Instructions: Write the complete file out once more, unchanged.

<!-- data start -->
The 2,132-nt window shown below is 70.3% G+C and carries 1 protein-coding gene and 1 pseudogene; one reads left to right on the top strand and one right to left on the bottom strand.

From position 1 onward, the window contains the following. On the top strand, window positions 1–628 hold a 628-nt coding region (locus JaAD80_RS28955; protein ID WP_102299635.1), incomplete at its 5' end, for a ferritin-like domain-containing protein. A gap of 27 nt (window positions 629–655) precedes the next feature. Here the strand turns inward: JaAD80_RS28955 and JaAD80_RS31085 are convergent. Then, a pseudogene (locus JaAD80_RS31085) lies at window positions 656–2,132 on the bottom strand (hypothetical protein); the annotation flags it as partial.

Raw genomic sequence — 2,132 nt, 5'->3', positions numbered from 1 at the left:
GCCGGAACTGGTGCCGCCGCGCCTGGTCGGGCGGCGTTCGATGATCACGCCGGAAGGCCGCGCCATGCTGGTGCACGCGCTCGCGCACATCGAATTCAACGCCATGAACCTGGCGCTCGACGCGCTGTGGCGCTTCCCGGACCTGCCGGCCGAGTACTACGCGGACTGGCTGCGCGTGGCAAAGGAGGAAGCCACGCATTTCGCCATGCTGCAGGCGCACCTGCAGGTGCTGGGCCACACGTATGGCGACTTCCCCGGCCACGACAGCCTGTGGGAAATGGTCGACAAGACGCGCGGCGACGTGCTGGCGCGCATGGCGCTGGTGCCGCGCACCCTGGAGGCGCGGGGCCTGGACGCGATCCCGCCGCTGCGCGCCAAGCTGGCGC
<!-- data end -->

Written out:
The 2,132-nt window shown below is 70.3% G+C and carries 1 protein-coding gene and 1 pseudogene; one reads left to right on the top strand and one right to left on the bottom strand.

From position 1 onward, the window contains the following. On the top strand, window positions 1–628 hold a 628-nt coding region (locus JaAD80_RS28955; protein ID WP_102299635.1), incomplete at its 5' end, for a ferritin-like domain-containing protein. A gap of 27 nt (window positions 629–655) precedes the next feature. Here the strand turns inward: JaAD80_RS28955 and JaAD80_RS31085 are convergent. Then, a pseudogene (locus JaAD80_RS31085) lies at window positions 656–2,132 on the bottom strand (hypothetical protein); the annotation flags it as partial.

Raw genomic sequence — 2,132 nt, 5'->3', positions numbered from 1 at the left:
GCCGGAACTGGTGCCGCCGCGCCTGGTCGGGCGGCGTTCGATGATCACGCCGGAAGGCCGCGCCATGCTGGTGCACGCGCTCGCGCACATCGAATTCAACGCCATGAACCTGGCGCTCGACGCGCTGTGGCGCTTCCCGGACCTGCCGGCCGAGTACTACGCGGACTGGCTGCGCGTGGCAAAGGAGGAAGCCACGCATTTCGCCATGCTGCAGGCGCACCTGCAGGTGCTGGGCCACACGTATGGCGACTTCCCCGGCCACGACAGCCTGTGGGAAATGGTCGACAAGACGCGCGGCGACGTGCTGGCGCGCATGGCGCTGGTGCCGCGCACCCTGGAGGCGCGGGGCCTGGACGCGATCCCGCCGCTGCGCGCCAAGCTGGCGC